So fast forward to finding GetThru: it just really provided this interesting intersection of experiences and interests—people, politics, and technology–for me.

We’ve set ambitious goals for DEIB at GetThru. Can you speak to which of the goals you’re most energized by, and why? Are there ways in which you think GetThru is approaching DEIB that are outside of the status quo and if so, what are they?

Our goal around the experience of BIPOC employees is particularly energizing for two reasons: firstly, it signals a commitment to understanding and improving those experiences; secondly, it’s just not a common goal that I’ve seen. Now I might have some recency bias because I have been digging into our Engagement Survey data, which is how we measure it. The data does illustrate areas for growth, but a lot of companies, however, will only highlight something like their eNPS score when talking about engagement. While that’s a helpful metric, we are holding ourselves accountable to our values with this specific DEIB goal.

I’m also proud of the fact that we’ve actually defined what diversity, equity, inclusion, and belonging mean to us, for us, at GetThru. That might not necessarily be outside of the status quo, but we’ve invested time in articulating what those words mean. It’s refreshing to see us say that we want to be a company where people can bring their authentic selves to work, then to actually measure it and see if we are living up to our DEIB principles, and identify where we can improve.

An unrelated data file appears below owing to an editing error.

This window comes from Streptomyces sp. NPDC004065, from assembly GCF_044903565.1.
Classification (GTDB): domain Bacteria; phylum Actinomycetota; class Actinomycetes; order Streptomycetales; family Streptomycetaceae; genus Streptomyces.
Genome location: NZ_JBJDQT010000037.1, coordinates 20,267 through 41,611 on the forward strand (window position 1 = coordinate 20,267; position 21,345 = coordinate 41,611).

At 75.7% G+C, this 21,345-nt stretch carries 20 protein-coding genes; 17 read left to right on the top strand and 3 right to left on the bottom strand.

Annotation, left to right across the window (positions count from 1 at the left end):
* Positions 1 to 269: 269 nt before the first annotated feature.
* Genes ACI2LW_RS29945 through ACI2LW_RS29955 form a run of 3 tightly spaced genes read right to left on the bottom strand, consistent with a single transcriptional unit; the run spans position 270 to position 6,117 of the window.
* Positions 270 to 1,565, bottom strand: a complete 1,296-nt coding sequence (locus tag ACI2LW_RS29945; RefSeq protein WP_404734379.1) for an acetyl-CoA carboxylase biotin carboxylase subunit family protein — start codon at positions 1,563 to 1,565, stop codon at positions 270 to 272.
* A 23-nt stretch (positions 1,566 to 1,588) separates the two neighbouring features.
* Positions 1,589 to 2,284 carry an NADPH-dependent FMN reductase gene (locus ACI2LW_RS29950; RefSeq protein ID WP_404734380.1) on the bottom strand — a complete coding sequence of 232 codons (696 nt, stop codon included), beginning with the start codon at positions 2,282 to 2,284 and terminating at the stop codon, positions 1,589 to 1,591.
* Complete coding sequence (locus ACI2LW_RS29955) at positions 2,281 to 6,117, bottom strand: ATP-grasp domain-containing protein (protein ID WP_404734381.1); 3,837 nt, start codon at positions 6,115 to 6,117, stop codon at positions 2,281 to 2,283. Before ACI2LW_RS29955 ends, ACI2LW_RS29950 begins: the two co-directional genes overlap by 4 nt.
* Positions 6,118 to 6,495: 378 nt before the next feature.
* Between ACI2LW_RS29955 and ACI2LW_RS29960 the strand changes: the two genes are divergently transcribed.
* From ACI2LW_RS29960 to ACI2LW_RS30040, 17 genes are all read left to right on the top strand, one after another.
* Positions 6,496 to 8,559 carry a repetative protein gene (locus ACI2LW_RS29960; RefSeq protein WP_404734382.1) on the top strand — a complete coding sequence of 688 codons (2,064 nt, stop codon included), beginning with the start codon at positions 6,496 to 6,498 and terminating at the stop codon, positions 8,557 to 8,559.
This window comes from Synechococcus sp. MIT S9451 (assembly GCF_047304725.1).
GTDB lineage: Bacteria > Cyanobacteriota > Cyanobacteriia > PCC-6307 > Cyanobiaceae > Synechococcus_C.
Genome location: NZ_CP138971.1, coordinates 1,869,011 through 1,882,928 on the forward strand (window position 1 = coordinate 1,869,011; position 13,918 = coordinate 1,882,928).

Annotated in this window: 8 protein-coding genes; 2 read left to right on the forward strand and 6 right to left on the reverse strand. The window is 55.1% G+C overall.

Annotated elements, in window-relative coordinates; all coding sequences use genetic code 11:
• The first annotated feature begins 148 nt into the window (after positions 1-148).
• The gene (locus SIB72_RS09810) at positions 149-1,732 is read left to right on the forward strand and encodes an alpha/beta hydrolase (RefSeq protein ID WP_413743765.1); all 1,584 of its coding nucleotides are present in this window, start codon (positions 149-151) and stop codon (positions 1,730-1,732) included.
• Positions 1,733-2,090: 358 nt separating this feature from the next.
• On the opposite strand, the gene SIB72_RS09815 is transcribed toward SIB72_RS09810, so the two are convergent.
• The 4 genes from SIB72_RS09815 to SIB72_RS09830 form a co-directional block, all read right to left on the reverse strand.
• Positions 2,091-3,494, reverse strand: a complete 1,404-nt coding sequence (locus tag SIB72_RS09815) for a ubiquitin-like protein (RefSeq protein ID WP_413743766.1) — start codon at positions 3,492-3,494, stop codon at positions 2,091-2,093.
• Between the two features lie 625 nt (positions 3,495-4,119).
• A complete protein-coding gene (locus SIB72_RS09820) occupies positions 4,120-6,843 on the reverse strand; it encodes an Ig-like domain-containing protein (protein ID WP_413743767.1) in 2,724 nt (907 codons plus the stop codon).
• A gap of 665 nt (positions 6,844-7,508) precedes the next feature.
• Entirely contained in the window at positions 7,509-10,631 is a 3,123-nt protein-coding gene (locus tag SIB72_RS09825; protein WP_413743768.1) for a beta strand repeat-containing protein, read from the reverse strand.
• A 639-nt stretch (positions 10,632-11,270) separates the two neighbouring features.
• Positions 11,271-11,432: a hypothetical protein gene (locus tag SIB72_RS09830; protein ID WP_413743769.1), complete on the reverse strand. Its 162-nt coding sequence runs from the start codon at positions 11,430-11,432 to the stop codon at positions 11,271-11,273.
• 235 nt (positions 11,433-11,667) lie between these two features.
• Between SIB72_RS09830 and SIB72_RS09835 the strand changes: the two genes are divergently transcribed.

The ERCC’s structure is “bottom out” and “bottom up” in that we’re comprised of non-leadership employees who have a level of autonomy that nearly equals a department at GetThru (bottom-out), and we advocate for employees to Leadership on workplace and cultural initiatives (bottom-up). It functions a lot in the same way any other grassroots advocacy org would. How do you think that has impacted the culture of the organization, if at all? Have you seen this done in previous roles?